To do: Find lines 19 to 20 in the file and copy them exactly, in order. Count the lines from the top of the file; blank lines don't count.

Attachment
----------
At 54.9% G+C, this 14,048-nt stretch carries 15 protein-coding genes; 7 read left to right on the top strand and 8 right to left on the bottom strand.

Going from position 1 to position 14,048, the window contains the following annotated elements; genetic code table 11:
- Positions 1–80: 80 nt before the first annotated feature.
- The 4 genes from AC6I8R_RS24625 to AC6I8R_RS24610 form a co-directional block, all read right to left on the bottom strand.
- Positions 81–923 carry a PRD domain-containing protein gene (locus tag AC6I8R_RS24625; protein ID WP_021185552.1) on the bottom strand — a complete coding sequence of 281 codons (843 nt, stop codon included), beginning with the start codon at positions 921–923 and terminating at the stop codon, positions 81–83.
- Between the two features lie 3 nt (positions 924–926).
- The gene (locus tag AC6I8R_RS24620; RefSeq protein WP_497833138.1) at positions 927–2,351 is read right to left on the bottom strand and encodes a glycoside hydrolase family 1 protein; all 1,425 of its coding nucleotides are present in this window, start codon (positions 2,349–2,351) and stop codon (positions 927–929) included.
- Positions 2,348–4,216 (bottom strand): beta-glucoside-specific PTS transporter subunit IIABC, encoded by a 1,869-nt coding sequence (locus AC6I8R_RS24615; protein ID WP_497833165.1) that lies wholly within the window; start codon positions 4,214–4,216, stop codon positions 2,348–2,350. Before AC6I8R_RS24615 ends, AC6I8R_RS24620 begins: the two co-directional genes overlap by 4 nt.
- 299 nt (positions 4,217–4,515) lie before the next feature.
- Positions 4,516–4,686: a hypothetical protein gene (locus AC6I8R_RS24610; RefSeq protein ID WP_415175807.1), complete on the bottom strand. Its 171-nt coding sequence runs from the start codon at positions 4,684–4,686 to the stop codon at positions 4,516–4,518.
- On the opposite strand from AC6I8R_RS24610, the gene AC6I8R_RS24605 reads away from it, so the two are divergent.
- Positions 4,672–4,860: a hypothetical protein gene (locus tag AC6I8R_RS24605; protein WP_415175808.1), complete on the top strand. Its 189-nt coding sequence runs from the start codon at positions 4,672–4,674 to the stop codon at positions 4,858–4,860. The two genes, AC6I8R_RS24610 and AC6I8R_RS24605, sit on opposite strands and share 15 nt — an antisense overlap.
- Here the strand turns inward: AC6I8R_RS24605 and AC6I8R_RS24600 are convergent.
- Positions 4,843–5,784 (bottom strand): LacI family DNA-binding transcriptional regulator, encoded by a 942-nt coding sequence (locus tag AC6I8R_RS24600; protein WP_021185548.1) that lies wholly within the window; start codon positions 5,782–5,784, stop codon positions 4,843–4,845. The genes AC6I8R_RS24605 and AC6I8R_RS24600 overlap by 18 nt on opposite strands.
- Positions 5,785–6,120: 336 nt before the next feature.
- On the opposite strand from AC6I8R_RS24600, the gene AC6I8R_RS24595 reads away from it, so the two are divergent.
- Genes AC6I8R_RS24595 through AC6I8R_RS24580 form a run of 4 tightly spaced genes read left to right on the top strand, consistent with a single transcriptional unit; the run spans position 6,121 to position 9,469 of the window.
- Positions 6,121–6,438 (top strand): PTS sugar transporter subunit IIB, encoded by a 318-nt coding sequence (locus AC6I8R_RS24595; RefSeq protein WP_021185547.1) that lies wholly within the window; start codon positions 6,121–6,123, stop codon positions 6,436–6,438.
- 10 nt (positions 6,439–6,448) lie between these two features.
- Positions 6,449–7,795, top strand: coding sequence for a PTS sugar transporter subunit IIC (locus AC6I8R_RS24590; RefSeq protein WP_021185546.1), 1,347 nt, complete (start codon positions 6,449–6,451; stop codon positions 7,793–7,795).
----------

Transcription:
- 10 nt (positions 6,439–6,448) lie between these two features.
- Positions 6,449–7,795, top strand: coding sequence for a PTS sugar transporter subunit IIC (locus AC6I8R_RS24590; RefSeq protein WP_021185546.1), 1,347 nt, complete (start codon positions 6,449–6,451; stop codon positions 7,793–7,795).